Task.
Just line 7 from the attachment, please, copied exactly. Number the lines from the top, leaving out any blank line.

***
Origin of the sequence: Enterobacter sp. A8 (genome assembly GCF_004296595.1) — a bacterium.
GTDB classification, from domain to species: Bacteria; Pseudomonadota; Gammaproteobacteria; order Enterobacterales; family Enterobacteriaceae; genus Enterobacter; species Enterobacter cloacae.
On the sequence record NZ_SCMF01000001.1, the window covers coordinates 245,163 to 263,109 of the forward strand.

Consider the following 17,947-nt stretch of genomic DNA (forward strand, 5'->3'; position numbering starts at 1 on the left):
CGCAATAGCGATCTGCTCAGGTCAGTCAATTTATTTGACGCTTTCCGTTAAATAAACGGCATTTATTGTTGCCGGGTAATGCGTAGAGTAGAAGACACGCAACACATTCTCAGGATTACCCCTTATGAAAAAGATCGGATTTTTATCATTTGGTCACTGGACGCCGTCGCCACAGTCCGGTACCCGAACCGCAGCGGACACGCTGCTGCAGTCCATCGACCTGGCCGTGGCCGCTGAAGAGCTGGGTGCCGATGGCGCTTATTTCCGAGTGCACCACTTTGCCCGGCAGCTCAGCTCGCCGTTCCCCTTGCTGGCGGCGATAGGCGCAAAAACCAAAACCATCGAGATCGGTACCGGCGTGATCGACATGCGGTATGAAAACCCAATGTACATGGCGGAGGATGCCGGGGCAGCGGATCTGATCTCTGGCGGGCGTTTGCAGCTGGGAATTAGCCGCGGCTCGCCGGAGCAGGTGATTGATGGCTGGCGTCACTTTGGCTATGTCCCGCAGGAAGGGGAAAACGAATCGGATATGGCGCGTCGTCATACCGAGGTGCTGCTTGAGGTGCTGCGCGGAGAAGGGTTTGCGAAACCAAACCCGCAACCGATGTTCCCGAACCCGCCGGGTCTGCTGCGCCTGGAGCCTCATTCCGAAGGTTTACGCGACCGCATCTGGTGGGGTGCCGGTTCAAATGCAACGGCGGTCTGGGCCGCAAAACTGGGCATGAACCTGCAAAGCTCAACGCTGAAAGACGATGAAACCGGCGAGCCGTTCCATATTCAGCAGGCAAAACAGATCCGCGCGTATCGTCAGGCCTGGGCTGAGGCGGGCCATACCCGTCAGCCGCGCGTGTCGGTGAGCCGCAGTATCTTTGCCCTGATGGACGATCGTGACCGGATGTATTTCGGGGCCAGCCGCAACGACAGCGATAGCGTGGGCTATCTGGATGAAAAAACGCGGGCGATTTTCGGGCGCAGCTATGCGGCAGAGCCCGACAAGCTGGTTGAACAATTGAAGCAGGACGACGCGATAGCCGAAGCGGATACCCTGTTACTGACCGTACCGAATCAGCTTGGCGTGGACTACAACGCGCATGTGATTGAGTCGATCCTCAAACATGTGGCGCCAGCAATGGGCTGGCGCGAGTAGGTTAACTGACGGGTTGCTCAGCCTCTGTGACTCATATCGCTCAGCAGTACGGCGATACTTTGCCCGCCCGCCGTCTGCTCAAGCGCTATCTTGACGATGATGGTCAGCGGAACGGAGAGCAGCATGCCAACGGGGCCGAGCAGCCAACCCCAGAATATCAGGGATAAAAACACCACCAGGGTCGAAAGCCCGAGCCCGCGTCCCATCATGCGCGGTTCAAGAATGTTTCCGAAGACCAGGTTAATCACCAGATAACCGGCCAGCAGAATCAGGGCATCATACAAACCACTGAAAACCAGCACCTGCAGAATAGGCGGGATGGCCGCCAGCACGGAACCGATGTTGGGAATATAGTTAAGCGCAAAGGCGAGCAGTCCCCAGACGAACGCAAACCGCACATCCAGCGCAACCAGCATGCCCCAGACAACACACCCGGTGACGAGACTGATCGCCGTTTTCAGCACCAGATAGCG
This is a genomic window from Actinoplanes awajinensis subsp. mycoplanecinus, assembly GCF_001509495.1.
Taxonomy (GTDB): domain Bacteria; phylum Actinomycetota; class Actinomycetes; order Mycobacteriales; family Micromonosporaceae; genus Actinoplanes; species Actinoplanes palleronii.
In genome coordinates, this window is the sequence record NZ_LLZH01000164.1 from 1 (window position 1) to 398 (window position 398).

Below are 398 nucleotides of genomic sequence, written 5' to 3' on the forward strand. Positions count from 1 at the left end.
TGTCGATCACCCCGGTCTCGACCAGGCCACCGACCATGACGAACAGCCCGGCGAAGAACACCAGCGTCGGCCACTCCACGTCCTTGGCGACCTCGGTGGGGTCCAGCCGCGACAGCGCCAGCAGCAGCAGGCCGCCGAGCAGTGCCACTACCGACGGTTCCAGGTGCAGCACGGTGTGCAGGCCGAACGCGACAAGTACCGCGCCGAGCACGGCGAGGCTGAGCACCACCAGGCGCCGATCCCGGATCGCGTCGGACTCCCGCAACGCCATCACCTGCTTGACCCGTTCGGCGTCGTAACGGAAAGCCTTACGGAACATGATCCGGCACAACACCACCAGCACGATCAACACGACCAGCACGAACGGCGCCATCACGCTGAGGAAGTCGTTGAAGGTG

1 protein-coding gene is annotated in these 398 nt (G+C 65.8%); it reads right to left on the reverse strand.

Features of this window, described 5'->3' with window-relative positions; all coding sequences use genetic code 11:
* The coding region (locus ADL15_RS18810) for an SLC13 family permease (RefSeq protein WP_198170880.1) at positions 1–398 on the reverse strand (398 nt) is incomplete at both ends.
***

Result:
Taxonomy (GTDB): domain Bacteria; phylum Actinomycetota; class Actinomycetes; order Mycobacteriales; family Micromonosporaceae; genus Actinoplanes; species Actinoplanes palleronii.